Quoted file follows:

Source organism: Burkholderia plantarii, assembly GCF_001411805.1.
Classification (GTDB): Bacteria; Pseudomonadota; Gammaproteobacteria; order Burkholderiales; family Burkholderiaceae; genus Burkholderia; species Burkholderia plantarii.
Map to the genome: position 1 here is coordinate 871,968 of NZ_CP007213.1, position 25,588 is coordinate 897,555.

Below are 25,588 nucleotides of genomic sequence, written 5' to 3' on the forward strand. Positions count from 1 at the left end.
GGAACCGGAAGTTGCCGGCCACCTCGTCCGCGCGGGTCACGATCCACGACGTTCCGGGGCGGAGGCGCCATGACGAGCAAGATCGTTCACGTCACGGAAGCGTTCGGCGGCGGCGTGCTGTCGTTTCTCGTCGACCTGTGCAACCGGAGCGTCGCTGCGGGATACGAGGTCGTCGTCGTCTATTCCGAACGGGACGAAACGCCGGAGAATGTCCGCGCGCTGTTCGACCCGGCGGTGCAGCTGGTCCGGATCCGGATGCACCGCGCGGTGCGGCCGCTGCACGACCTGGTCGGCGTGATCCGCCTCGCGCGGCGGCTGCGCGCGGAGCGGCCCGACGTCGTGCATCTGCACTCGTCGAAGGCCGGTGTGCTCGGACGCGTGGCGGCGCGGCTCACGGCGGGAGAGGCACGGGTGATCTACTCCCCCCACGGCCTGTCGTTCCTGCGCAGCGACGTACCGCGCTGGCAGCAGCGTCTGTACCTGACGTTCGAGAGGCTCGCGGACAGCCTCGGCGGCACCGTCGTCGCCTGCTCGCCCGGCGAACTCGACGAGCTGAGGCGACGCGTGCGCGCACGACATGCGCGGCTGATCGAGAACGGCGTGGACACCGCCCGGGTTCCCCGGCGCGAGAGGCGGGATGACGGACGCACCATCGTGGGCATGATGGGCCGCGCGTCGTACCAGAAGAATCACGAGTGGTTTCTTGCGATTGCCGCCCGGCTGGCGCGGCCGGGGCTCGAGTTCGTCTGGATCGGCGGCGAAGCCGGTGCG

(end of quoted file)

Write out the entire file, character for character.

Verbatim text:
Source organism: Burkholderia plantarii, assembly GCF_001411805.1.
Classification (GTDB): Bacteria; Pseudomonadota; Gammaproteobacteria; order Burkholderiales; family Burkholderiaceae; genus Burkholderia; species Burkholderia plantarii.
Map to the genome: position 1 here is coordinate 871,968 of NZ_CP007213.1, position 25,588 is coordinate 897,555.

Below are 25,588 nucleotides of genomic sequence, written 5' to 3' on the forward strand. Positions count from 1 at the left end.
GGAACCGGAAGTTGCCGGCCACCTCGTCCGCGCGGGTCACGATCCACGACGTTCCGGGGCGGAGGCGCCATGACGAGCAAGATCGTTCACGTCACGGAAGCGTTCGGCGGCGGCGTGCTGTCGTTTCTCGTCGACCTGTGCAACCGGAGCGTCGCTGCGGGATACGAGGTCGTCGTCGTCTATTCCGAACGGGACGAAACGCCGGAGAATGTCCGCGCGCTGTTCGACCCGGCGGTGCAGCTGGTCCGGATCCGGATGCACCGCGCGGTGCGGCCGCTGCACGACCTGGTCGGCGTGATCCGCCTCGCGCGGCGGCTGCGCGCGGAGCGGCCCGACGTCGTGCATCTGCACTCGTCGAAGGCCGGTGTGCTCGGACGCGTGGCGGCGCGGCTCACGGCGGGAGAGGCACGGGTGATCTACTCCCCCCACGGCCTGTCGTTCCTGCGCAGCGACGTACCGCGCTGGCAGCAGCGTCTGTACCTGACGTTCGAGAGGCTCGCGGACAGCCTCGGCGGCACCGTCGTCGCCTGCTCGCCCGGCGAACTCGACGAGCTGAGGCGACGCGTGCGCGCACGACATGCGCGGCTGATCGAGAACGGCGTGGACACCGCCCGGGTTCCCCGGCGCGAGAGGCGGGATGACGGACGCACCATCGTGGGCATGATGGGCCGCGCGTCGTACCAGAAGAATCACGAGTGGTTTCTTGCGATTGCCGCCCGGCTGGCGCGGCCGGGGCTCGAGTTCGTCTGGATCGGCGGCGAAGCCGGTGCG